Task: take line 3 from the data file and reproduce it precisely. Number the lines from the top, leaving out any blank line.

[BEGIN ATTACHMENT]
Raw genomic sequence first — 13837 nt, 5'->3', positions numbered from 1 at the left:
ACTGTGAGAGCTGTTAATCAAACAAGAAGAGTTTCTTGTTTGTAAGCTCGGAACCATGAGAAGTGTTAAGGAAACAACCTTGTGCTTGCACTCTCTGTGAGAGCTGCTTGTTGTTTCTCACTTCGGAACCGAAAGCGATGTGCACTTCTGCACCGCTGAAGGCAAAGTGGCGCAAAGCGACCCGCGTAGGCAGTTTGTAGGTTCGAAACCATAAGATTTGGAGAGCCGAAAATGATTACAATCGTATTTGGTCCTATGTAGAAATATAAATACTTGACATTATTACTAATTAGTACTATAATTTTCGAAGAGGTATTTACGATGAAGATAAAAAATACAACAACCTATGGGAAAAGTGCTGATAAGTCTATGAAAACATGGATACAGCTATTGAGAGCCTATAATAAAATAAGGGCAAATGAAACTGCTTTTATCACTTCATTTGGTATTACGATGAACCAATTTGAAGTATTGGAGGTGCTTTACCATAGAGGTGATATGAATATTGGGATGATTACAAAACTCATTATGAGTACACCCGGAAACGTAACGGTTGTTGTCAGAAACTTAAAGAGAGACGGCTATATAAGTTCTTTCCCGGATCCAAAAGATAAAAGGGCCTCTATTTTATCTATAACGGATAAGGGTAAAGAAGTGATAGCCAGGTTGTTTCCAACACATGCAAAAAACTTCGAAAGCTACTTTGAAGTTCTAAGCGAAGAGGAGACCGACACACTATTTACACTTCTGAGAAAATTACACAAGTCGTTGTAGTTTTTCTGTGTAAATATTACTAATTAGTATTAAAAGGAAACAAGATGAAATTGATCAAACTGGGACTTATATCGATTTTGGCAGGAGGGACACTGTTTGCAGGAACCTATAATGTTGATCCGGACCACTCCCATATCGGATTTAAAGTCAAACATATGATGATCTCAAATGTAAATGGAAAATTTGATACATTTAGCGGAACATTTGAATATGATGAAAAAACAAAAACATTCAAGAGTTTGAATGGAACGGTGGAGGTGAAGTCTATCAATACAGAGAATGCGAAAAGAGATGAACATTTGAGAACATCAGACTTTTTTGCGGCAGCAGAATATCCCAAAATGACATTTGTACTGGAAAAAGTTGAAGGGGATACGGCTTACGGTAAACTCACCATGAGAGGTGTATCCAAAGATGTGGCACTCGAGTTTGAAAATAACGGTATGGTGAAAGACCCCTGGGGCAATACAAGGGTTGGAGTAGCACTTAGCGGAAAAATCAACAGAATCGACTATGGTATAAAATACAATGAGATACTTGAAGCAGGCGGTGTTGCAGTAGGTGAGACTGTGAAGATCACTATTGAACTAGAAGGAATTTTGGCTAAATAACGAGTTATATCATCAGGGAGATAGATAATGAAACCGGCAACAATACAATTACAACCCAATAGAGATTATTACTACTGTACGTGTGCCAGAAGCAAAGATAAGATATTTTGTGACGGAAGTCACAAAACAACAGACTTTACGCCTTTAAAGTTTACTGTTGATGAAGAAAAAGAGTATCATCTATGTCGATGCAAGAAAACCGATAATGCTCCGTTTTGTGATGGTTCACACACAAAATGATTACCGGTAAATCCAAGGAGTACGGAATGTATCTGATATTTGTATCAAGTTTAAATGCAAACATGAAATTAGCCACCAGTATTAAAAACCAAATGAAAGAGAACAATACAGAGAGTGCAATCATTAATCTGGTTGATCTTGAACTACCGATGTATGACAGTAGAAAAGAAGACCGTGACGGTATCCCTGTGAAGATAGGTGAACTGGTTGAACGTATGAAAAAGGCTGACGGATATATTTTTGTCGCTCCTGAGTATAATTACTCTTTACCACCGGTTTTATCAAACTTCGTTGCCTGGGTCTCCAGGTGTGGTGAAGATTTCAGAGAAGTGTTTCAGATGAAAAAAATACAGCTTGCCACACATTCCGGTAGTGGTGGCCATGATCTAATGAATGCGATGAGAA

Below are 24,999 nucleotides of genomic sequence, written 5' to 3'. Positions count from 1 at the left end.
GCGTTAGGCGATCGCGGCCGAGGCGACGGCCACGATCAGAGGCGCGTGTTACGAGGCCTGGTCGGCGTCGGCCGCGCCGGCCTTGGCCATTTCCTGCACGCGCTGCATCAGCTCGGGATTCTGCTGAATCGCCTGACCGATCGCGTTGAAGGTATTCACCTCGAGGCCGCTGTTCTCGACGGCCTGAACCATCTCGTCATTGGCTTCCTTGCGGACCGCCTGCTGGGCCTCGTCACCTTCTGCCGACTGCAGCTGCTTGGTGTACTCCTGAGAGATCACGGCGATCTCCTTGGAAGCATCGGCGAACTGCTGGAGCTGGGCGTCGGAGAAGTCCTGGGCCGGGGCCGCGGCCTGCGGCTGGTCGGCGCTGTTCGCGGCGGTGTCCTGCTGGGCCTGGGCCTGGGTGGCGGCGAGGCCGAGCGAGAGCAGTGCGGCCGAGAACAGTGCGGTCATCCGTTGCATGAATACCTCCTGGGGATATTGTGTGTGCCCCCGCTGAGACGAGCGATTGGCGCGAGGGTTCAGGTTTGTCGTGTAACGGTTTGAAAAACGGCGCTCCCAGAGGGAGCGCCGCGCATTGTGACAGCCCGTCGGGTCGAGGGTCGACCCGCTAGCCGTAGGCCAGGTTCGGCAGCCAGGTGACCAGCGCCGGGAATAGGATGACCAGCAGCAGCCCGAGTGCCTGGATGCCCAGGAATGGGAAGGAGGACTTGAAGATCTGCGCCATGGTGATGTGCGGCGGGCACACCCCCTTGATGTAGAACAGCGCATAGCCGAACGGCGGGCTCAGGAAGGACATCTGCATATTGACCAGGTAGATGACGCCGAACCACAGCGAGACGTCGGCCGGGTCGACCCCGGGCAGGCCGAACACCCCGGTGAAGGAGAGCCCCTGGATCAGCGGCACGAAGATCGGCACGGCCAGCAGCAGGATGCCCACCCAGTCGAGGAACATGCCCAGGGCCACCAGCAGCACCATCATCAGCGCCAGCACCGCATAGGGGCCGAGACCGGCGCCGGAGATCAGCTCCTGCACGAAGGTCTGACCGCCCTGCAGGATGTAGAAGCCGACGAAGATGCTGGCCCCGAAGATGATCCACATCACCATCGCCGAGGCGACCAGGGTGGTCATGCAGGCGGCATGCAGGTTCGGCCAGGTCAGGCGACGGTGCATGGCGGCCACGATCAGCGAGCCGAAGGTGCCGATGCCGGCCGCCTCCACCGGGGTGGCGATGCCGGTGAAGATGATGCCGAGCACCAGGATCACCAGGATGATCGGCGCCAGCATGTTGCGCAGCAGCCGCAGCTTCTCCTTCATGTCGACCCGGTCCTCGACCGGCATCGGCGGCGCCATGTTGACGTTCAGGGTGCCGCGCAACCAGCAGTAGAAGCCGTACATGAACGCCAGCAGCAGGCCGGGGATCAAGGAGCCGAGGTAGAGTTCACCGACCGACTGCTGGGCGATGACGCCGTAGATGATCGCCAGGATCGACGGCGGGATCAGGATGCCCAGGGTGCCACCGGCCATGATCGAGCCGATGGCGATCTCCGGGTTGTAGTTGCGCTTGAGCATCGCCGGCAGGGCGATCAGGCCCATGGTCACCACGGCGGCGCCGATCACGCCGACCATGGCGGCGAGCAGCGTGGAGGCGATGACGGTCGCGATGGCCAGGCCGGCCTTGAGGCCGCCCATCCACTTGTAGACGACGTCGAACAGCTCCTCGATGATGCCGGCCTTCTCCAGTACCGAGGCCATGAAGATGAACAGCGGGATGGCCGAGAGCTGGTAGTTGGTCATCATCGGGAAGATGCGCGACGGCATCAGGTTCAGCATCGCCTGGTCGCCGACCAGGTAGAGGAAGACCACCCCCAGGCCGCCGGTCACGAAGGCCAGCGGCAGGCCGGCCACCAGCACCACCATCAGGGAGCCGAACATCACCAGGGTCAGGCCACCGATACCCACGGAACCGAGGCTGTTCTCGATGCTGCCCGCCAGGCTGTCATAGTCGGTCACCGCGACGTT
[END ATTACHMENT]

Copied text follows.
Below are 24,999 nucleotides of genomic sequence, written 5' to 3'. Positions count from 1 at the left end.